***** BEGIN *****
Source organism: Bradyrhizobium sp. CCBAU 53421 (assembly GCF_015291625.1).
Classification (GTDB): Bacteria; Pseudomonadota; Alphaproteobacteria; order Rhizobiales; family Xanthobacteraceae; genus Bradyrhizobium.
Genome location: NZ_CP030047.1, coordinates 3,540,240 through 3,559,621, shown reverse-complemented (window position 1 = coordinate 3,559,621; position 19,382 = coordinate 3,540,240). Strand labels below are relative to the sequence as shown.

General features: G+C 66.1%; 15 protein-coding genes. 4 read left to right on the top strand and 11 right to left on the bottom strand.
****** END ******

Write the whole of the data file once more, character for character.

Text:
Source organism: Bradyrhizobium sp. CCBAU 53421 (assembly GCF_015291625.1).
Classification (GTDB): Bacteria; Pseudomonadota; Alphaproteobacteria; order Rhizobiales; family Xanthobacteraceae; genus Bradyrhizobium.
Genome location: NZ_CP030047.1, coordinates 3,540,240 through 3,559,621, shown reverse-complemented (window position 1 = coordinate 3,559,621; position 19,382 = coordinate 3,540,240). Strand labels below are relative to the sequence as shown.

General features: G+C 66.1%; 15 protein-coding genes. 4 read left to right on the top strand and 11 right to left on the bottom strand.